Sunday, September 14, 2014
YOLO COUNTY NEWS
99 CENTS

Put a halt to running grasses

Clumps of running grasses depend on a deep root system to stimulate fast growth and travel. SHNS photo

SH13B151YARDSMART Feb. 18, 2013 -- Clumps of running grasses depend on a deep root system to stimulate fast growth and travel. (SHNS photo courtesy Maureen Gilmer)

By Maureen Gilmer

While a student in the 1970s, I was faced with caring for a project where black plastic was laid over an old lawn and the whole thing covered with bark as a low-maintenance, water-conserving yard alternative.

By the time I came onto the scene, the running grasses were traveling up to 10 feet in the dark under that plastic as they sought light at its edges. The few creeping junipers that were planted through the plastic became nests of runner grasses after the first growing season. It was irreparable. The whole project had to be thrown out so the old lawn could be removed properly to prevent such rapid reinfestation of aggressive running grasses.

For projects where the lawn is removed in favor of more water-conserving surfacing, the removal of running grasses becomes very important. Failure to get them out means that such pernicious plants will inevitably rise again to infest your new surface. To avoid this, it’s vital to remove grass properly so it won’t come back.

Out west and in the South, Bermuda grass is a good example because it grows virtually everywhere and travels almost as fast as I can walk. This grass and its kin demonstrate the characteristics of other running-grass species as well.

Bermuda is composed largely of thick, ropy runners that are very hard to break. This is key to its spread and establishment. Each original plant is composed of a bundle of deeper feeder roots. From the root crown at the surface extend traveling stems. Stolons grow on top of the ground and rhizomes underground. Both of these are segmented by regularly spaced growth nodes, with each able to produce roots, shoots or both.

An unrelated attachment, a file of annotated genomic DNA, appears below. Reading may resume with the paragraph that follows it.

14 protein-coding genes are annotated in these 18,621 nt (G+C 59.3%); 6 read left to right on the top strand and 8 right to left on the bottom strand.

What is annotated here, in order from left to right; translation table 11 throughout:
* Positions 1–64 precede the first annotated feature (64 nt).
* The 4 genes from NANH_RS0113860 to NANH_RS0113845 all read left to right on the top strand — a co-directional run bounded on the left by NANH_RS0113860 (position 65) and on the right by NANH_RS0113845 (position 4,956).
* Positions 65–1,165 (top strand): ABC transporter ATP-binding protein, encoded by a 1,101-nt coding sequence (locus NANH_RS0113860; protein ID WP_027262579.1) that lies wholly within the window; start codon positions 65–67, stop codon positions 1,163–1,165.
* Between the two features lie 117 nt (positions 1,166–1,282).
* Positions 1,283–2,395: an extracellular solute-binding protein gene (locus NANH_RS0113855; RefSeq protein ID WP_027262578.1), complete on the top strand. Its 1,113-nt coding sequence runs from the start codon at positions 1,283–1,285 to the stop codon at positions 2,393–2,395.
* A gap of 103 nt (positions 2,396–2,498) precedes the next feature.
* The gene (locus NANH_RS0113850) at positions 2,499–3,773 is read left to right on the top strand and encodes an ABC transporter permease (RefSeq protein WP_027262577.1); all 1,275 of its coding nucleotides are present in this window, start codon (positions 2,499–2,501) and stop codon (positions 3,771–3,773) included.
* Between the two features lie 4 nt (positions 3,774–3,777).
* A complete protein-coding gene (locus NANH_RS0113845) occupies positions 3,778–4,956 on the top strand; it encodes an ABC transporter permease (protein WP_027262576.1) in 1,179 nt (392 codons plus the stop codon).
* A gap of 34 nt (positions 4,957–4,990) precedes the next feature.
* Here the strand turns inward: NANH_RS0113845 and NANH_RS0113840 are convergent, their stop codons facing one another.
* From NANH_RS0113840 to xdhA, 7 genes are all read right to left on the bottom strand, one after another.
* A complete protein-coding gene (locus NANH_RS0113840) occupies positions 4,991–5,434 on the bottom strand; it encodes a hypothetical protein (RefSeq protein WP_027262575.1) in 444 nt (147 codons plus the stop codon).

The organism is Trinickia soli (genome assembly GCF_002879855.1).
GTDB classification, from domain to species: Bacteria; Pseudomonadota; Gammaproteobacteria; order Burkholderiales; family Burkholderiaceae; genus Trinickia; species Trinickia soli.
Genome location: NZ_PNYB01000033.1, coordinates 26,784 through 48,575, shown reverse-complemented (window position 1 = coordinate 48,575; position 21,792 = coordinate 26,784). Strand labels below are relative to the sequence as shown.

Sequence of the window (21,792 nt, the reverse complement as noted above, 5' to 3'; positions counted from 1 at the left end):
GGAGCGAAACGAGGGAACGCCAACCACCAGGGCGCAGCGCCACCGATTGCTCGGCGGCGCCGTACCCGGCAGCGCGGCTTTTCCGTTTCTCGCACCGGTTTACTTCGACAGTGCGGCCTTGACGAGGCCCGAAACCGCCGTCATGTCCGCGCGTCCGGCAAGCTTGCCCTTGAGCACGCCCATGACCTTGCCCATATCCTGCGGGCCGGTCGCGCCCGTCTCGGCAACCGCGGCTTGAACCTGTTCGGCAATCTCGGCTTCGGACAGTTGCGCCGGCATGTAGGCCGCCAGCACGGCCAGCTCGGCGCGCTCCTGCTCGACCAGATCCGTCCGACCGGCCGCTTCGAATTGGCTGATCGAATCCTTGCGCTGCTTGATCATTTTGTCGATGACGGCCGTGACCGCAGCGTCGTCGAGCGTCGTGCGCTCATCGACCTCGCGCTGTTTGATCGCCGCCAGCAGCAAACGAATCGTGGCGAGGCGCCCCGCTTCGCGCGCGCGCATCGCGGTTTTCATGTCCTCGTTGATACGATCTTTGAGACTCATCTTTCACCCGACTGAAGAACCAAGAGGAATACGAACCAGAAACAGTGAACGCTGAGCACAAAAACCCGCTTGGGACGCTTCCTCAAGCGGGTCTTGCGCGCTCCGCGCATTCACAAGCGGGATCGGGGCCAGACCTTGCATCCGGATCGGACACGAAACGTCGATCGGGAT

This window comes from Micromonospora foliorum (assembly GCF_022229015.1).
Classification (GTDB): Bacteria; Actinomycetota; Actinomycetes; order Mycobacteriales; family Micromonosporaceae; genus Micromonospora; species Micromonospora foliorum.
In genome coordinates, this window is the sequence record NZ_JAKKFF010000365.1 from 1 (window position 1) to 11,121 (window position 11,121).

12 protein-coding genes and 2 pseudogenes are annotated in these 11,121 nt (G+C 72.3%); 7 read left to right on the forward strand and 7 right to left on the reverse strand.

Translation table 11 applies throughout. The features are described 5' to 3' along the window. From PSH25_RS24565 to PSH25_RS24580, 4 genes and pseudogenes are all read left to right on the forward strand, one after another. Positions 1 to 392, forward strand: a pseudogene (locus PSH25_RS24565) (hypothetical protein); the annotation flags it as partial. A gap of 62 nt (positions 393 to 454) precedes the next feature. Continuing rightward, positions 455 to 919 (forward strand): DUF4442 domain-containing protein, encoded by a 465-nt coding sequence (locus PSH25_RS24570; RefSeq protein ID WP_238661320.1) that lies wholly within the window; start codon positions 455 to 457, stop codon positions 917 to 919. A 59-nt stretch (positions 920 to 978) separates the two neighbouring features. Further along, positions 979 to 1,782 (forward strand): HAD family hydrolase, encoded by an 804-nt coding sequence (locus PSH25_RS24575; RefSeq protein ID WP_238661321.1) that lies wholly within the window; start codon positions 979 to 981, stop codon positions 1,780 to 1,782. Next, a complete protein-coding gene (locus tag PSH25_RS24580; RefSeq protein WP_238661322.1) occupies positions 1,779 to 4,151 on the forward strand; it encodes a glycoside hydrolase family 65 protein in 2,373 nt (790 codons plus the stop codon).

A single stem may be over a foot long, with many rooting points along its length. Try to pull it by hand and it breaks at the weakest node, leaving all the others steadfastly rooted. Each root or stem left behind can create a whole new plant. That’s why established runner grasses and their cousins in turf grass are so hard to remove permanently without chemicals.

Translocated herbicides such as Roundup remain perhaps the best solution to permanent running-grass removal because they kill right down to the root tips. The process takes about two weeks from the date of application to completely finish the job. The herbicide is applied to green leaves, which take it in through their natural processes. Then it moves throughout the rest of the plant. This ensures that no roots left in the ground will root and start the invasion all over again.

The more actively growing the grass is, the better it’s able to take up and translocate the herbicide thoroughly. Therefore, it must be applied during the growing season. If done in late spring, when the grasses are growing rapidly, they are still relatively small and easier to coat with spray. Some folks have discovered that watering and fertilizing plants and weeds before applying the herbicide helps the chemical to better enter and travel throughout the entire grass. When applied when grasses are becoming dormant or are already browned by frost, such an herbicide won’t work at all.

Removing an old lawn can be a challenge, but if you plan to take a month or more to get it done, you will find a much cleaner environment to begin a green, low-maintenance landscape.

First apply the herbicide to a growing green lawn. Do not water for a day or two after application to make sure the chemical remains on the lawn. Wait two weeks for full results. Once all has turned brown, dig out the remnants. Then till the area to bring everything to the surface that has been lying dormant. You may choose to water at this stage to encourage new growth for the second application of the herbicide.

While I am not keen on garden chemicals, runner grasses are an exception. Take your time in removing the old lawn and you’ll save yourself many hours of weeding in the seasons to come.

Comments

comments

Scripps Howard News Service

.

News

Psychologist casts doubt on Marsh insanity defense

By Lauren Keene | From Page: A1 | Gallery

 
Looking for a few good residents

By Dave Ryan | From Page: A1 | Gallery

Well levels drop around the county as drought presses on

By Elizabeth Case | From Page: A1 | Gallery

 
Snyder pleads no contest in UCD explosives case

By Lauren Keene | From Page: A1

Video shows slaying of British aid worker

By The Associated Press | From Page: A2

 
Try yoga, meditation at Holistic Health Center